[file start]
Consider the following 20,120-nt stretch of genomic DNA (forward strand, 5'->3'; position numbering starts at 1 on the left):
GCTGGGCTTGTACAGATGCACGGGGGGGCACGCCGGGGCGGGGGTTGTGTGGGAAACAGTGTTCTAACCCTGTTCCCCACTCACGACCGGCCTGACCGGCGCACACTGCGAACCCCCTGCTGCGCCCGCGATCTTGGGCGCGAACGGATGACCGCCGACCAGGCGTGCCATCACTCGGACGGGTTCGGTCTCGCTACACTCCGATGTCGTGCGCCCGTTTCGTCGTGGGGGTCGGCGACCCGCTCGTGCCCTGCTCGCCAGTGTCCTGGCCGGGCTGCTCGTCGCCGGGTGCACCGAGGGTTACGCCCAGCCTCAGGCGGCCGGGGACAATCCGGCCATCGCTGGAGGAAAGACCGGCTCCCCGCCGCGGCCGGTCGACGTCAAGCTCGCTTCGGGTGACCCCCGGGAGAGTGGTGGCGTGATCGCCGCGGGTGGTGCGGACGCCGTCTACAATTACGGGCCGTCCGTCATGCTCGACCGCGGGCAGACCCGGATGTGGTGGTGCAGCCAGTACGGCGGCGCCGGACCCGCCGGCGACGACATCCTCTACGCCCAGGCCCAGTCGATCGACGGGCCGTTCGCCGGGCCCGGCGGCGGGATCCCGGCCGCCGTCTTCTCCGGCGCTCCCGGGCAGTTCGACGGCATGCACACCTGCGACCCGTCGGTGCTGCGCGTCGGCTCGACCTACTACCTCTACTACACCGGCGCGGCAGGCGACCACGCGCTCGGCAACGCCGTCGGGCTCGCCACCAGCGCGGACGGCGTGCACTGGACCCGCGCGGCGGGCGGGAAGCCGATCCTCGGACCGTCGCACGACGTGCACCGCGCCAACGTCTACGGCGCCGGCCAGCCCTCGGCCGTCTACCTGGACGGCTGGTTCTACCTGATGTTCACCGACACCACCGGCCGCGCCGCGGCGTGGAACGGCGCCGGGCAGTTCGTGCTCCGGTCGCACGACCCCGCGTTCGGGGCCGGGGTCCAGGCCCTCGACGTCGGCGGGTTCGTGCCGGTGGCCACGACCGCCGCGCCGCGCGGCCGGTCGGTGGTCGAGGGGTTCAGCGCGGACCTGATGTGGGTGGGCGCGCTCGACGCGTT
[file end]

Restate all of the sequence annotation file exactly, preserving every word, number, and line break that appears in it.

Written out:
Consider the following 20,120-nt stretch of genomic DNA (forward strand, 5'->3'; position numbering starts at 1 on the left):
GCTGGGCTTGTACAGATGCACGGGGGGGCACGCCGGGGCGGGGGTTGTGTGGGAAACAGTGTTCTAACCCTGTTCCCCACTCACGACCGGCCTGACCGGCGCACACTGCGAACCCCCTGCTGCGCCCGCGATCTTGGGCGCGAACGGATGACCGCCGACCAGGCGTGCCATCACTCGGACGGGTTCGGTCTCGCTACACTCCGATGTCGTGCGCCCGTTTCGTCGTGGGGGTCGGCGACCCGCTCGTGCCCTGCTCGCCAGTGTCCTGGCCGGGCTGCTCGTCGCCGGGTGCACCGAGGGTTACGCCCAGCCTCAGGCGGCCGGGGACAATCCGGCCATCGCTGGAGGAAAGACCGGCTCCCCGCCGCGGCCGGTCGACGTCAAGCTCGCTTCGGGTGACCCCCGGGAGAGTGGTGGCGTGATCGCCGCGGGTGGTGCGGACGCCGTCTACAATTACGGGCCGTCCGTCATGCTCGACCGCGGGCAGACCCGGATGTGGTGGTGCAGCCAGTACGGCGGCGCCGGACCCGCCGGCGACGACATCCTCTACGCCCAGGCCCAGTCGATCGACGGGCCGTTCGCCGGGCCCGGCGGCGGGATCCCGGCCGCCGTCTTCTCCGGCGCTCCCGGGCAGTTCGACGGCATGCACACCTGCGACCCGTCGGTGCTGCGCGTCGGCTCGACCTACTACCTCTACTACACCGGCGCGGCAGGCGACCACGCGCTCGGCAACGCCGTCGGGCTCGCCACCAGCGCGGACGGCGTGCACTGGACCCGCGCGGCGGGCGGGAAGCCGATCCTCGGACCGTCGCACGACGTGCACCGCGCCAACGTCTACGGCGCCGGCCAGCCCTCGGCCGTCTACCTGGACGGCTGGTTCTACCTGATGTTCACCGACACCACCGGCCGCGCCGCGGCGTGGAACGGCGCCGGGCAGTTCGTGCTCCGGTCGCACGACCCCGCGTTCGGGGCCGGGGTCCAGGCCCTCGACGTCGGCGGGTTCGTGCCGGTGGCCACGACCGCCGCGCCGCGCGGCCGGTCGGTGGTCGAGGGGTTCAGCGCGGACCTGATGTGGGTGGGCGCGCTCGACGCGTT